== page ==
Egg prices are skyrocketing, and egg companies are making record profits. What gives?
Back in December 2021, a dozen eggs would have set you back an average of $1.78. For many Americans, that meant breakfast omelets were regularly in rotation.
But fast-forward a year, and that same omelet came with a much higher grocery bill. In those 12 months alone, those 12 eggs jumped to a whopping $4.25 — a staggering increase of 138% nationwide.
So if you’re feeling sticker shock lately when purchasing food, no, you are not imagining it. And certainly, the price spike isn’t limited to eggs; other food commodities, such as beef, are seeing increased prices of as much as 40% to 50% because of inflation and supply-chain shortages.
The egg industry blames the increase on inflation, supply issues and a wave of bird flu that’s killing off millions of chickens.
More than inflation
Some are skeptical about the industry's explanations.
Farmer-led advocacy organization Farm Action — a group “working to take on corporate monopolies in the food system and shift power into the hands of all of us who eat” — believes it's the industry itself that has egg on its face.
And Farm Action co-founder Angela Huffman says the industry’s numbers just don’t add up.
“The dominant egg producers have been blaming a food supply-chain disruption, and they’ve been successful in pushing this narrative out into the public,” Huffman says. “But we found that there’s just not a supply-chain issue that justifies these price hikes.”
According to Cal-Maine Foods — a company responsible for more than a quarter of egg production in the U.S. — there were approximately 6% fewer egg-laying hens on Jan. 1, 2023, than on Jan. 1, 2022. But at the same time, according to the USDA, the laying hens had record production levels. “So it ended up being nearly a wash,” Huffman says.
Cal-Maine reported farm production costs were up 22% during the 13-week period ending on Nov. 26, 2022 compared to the same period in 2021. And yet, instead of suffering losses, egg producers are reporting a tenfold year-over-year increase in gross profits.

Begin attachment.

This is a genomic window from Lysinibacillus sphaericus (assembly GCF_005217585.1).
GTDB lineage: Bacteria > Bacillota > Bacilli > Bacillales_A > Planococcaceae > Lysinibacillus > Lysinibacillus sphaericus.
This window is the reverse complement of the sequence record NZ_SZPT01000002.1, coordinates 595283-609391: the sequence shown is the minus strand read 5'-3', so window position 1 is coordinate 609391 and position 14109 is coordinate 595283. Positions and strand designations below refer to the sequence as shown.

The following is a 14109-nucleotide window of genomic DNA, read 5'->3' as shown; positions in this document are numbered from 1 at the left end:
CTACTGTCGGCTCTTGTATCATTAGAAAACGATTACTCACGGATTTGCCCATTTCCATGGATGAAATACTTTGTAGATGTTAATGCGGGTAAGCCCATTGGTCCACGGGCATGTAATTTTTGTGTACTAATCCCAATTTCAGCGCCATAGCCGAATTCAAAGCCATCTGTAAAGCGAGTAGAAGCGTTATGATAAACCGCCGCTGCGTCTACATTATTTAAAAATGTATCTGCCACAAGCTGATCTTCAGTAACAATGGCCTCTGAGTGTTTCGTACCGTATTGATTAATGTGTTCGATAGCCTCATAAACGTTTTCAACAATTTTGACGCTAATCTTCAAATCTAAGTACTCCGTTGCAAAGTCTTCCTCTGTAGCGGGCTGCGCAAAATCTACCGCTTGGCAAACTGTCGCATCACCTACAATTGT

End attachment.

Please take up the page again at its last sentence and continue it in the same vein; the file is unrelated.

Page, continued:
According to Wendong Zhang, an agricultural economist at Cornell, the possibility that an egg producer might be benefiting from the price hikes is much more likely if they, like many of the larger companies, haven’t been among those hit by bird flu. If an egg-production facility manages to escape the avian flu outbreak, Zhang surmises that facility “can enjoy much higher prices and potentially the profits.”
But not all farms — nor the hens — have been so lucky.
According to Zhang, if there is just one bird infected among a flock, all the hens must be killed to avoid an even greater spread, a process involving shutting down the ventilation and turning up the heat in sheds (58 million birds have died from the flu just in the past year).
Should a smaller farm have an outbreak, they could conceivably lose the whole operation.
“So there's an equity element to this,” Zhang says.
Advocates allege price-gouging
In an open letter, Farm Action is asking the Federal Trade Commission to “promptly open an investigation into the egg industry, prosecute any violations of the antitrust laws it finds within, and ultimately, get the American people their money back.”
Cal-Maine Foods is one of the distributors called out in Farm Action’s letter. It published a statement responding to allegations of price-gouging, stating that they do not dictate egg prices. Third-party market quotes, they say, are determined by Urner Barry, a publisher that provides market information to the food industry.
In the statement, Cal-Maine Foods’ Vice President Max P. Bowman says, “Urner Barry’s pricing methodologies and processes received third-party assurance that they are aligned with the International Organization of Securities Commission (IOSCO) Principles for Price Reporting Agencies.”
According to Cal-Maine, IOSCO is “the international body that brings together the world’s securities regulators and is recognized as the global standard for the securities sector.”
Cal-Maine also states that “the domestic egg market has always been intensely competitive and highly volatile, even under normal market circumstances.”
But Brandon Kane, general manager for South Wedge’s Abundance Food Co-op — who has been working in the natural foods industry for 20 years — is also dubious. Though the eggs sold at Abundance have not seen as stark an increase in cost — about 30%, a differential due to the co-op’s smaller supply chain — the price hikes have him concerned.
“I know what kind of margins conventional businesses operate with and what manufacturers operate with,” he says, referring to egg suppliers. “And, certainly, there is a ton of speculation that goes on in the industry.”
Kane believes that the recent increase in cost is indeed related to a mix of factors, but, for him, it is consumers’ frustration, followed by suspicion, that is the bigger issue.
“Wouldn’t it be nice if speculation wasn’t part of those factors,” he asks, “and our prices truly reflected crisis and supply, as opposed to that being the narrative that is told to us?”
For Kane, it is the growing consumer mistrust, thanks to the egg industry’s recent record profits, that is making this situation a whole lot more scrambled.